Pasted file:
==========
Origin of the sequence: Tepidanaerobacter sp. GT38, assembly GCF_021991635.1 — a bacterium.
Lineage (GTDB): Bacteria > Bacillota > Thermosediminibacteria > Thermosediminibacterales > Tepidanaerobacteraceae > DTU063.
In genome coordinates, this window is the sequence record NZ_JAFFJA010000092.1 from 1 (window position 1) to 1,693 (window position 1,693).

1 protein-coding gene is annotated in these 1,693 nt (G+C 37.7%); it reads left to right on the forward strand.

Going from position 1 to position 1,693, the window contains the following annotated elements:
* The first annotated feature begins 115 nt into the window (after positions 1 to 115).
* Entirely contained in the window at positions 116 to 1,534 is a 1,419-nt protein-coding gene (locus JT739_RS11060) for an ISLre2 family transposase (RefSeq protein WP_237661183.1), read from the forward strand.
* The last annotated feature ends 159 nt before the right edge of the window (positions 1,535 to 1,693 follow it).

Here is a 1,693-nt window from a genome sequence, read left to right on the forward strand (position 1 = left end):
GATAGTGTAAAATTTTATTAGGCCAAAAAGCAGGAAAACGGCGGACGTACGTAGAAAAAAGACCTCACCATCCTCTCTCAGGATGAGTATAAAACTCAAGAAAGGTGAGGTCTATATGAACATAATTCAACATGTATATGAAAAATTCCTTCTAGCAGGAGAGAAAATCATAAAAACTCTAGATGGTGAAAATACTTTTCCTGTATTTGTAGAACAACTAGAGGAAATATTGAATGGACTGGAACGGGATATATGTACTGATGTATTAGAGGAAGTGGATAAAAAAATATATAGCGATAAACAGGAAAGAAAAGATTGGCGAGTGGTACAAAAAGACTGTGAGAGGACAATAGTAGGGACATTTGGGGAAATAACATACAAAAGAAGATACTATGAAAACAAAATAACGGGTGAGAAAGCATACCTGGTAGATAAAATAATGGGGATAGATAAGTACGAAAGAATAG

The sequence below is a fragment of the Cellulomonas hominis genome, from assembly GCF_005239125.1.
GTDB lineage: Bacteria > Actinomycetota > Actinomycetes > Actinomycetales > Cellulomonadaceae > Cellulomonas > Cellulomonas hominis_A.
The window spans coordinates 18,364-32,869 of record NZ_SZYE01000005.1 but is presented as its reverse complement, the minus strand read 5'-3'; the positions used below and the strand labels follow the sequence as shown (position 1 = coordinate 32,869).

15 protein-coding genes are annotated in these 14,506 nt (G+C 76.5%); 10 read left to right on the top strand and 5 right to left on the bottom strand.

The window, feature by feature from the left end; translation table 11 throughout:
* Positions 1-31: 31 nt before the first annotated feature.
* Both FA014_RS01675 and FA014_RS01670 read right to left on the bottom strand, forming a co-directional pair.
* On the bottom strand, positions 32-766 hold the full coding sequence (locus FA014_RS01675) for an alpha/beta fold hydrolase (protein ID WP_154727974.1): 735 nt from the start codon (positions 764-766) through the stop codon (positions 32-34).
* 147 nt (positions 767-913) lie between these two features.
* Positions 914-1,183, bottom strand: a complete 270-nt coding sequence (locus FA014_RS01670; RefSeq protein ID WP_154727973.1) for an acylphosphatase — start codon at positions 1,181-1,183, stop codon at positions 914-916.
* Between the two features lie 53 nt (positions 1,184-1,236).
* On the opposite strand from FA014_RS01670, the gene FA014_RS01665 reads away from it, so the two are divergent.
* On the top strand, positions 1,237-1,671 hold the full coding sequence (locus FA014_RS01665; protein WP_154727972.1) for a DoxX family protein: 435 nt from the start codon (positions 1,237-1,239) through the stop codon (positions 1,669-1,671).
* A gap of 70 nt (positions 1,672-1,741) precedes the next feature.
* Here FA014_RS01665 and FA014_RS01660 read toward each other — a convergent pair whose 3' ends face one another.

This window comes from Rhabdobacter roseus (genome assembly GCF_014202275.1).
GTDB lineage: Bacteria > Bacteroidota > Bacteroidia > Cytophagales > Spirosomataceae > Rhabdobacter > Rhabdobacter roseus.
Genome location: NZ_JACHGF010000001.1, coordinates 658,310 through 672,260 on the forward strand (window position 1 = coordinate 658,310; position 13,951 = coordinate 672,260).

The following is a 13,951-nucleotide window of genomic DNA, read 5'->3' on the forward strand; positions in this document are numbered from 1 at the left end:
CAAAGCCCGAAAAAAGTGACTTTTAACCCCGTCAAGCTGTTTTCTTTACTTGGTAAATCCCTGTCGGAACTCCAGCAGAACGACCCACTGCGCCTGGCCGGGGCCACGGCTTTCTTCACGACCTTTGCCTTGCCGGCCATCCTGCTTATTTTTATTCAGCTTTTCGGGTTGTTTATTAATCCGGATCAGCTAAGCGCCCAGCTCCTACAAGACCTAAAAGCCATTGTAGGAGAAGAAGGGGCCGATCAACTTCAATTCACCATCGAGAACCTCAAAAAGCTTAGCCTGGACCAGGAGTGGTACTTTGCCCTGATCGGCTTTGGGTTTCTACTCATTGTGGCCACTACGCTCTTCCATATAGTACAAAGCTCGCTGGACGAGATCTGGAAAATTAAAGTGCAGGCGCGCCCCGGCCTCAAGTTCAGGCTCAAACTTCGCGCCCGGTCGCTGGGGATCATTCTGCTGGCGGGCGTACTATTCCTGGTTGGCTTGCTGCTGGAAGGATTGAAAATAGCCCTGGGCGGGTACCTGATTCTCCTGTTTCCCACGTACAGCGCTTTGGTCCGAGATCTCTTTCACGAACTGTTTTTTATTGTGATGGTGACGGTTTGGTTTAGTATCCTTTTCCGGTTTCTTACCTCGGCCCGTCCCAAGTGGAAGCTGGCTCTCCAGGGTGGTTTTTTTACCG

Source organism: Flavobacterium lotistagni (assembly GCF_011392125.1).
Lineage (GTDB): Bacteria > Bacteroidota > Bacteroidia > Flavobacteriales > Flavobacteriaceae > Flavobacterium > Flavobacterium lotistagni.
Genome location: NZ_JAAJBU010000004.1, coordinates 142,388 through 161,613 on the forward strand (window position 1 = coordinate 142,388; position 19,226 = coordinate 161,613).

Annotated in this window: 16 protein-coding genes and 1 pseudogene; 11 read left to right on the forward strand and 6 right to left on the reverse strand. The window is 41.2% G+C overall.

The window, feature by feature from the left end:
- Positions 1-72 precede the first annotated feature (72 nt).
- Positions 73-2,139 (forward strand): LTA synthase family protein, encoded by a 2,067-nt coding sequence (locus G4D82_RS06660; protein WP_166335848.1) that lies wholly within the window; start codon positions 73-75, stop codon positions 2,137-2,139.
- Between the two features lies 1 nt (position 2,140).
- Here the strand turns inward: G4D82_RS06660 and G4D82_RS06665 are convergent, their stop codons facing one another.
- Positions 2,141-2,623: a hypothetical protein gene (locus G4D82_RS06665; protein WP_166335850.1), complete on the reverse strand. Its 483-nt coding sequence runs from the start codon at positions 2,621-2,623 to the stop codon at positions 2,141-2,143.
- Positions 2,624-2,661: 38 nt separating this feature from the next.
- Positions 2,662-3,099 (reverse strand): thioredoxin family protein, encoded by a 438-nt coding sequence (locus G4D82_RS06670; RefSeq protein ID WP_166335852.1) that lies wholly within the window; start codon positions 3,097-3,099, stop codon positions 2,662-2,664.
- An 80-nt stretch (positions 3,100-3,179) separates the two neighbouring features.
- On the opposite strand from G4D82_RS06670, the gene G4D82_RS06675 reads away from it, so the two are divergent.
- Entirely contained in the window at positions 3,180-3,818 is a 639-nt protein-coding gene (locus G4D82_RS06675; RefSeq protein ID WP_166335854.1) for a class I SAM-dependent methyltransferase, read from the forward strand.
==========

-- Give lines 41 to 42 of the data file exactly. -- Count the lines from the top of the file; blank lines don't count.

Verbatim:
- Positions 2,624-2,661: 38 nt separating this feature from the next.
- Positions 2,662-3,099 (reverse strand): thioredoxin family protein, encoded by a 438-nt coding sequence (locus G4D82_RS06670; RefSeq protein ID WP_166335852.1) that lies wholly within the window; start codon positions 3,097-3,099, stop codon positions 2,662-2,664.